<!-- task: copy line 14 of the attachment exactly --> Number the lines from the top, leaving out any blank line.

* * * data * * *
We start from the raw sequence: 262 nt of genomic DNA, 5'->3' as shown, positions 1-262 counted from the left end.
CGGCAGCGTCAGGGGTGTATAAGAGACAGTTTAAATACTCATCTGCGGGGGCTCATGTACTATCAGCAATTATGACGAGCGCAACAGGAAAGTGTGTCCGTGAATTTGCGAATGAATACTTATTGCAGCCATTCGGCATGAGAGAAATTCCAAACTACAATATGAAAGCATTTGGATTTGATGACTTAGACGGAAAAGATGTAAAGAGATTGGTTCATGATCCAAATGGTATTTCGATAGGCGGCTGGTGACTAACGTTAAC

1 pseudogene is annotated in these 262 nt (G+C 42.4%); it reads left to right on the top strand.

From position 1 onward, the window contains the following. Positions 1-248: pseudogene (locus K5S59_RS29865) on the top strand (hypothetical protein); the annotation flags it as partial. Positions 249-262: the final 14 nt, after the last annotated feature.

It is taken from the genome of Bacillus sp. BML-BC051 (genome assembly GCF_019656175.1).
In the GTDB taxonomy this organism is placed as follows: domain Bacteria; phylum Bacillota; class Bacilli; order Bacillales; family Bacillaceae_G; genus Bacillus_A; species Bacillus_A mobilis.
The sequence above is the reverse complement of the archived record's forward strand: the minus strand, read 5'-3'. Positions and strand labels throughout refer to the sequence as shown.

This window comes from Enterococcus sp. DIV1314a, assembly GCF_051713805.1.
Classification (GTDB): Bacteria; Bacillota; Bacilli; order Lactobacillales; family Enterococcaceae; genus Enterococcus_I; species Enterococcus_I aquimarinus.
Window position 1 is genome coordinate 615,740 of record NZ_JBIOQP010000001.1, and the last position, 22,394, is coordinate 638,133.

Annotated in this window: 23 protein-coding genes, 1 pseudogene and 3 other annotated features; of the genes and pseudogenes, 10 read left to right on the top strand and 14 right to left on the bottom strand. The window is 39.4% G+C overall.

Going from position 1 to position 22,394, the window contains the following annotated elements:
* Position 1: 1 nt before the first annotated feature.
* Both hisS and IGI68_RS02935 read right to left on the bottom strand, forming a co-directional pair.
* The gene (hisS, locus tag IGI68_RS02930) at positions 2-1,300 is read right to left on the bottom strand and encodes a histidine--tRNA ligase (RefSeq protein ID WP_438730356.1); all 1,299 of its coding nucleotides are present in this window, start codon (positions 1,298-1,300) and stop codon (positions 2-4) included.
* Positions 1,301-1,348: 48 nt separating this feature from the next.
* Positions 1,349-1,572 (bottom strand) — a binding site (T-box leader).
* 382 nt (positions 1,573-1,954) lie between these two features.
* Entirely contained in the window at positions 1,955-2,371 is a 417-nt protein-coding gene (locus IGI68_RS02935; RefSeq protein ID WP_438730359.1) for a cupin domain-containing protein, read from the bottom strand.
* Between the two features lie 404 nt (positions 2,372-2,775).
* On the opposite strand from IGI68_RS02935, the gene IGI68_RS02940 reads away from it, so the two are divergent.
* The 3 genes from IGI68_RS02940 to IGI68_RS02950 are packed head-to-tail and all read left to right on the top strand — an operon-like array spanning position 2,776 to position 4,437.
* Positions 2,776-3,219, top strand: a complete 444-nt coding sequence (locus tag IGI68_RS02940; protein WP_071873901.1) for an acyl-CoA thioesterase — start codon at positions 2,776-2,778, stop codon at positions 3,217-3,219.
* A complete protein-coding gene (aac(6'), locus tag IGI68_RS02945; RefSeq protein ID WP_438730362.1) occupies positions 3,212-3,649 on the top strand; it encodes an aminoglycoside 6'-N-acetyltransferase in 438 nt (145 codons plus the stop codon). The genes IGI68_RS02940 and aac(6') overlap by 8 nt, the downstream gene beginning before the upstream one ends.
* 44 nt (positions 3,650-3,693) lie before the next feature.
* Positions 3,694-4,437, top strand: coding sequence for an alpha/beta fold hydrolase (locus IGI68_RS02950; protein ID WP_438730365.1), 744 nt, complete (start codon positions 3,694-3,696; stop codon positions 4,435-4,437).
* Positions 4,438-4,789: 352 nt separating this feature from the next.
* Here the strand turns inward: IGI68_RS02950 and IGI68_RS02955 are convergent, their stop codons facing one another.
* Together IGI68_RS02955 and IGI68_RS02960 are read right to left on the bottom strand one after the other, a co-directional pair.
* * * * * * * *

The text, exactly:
* Both hisS and IGI68_RS02935 read right to left on the bottom strand, forming a co-directional pair.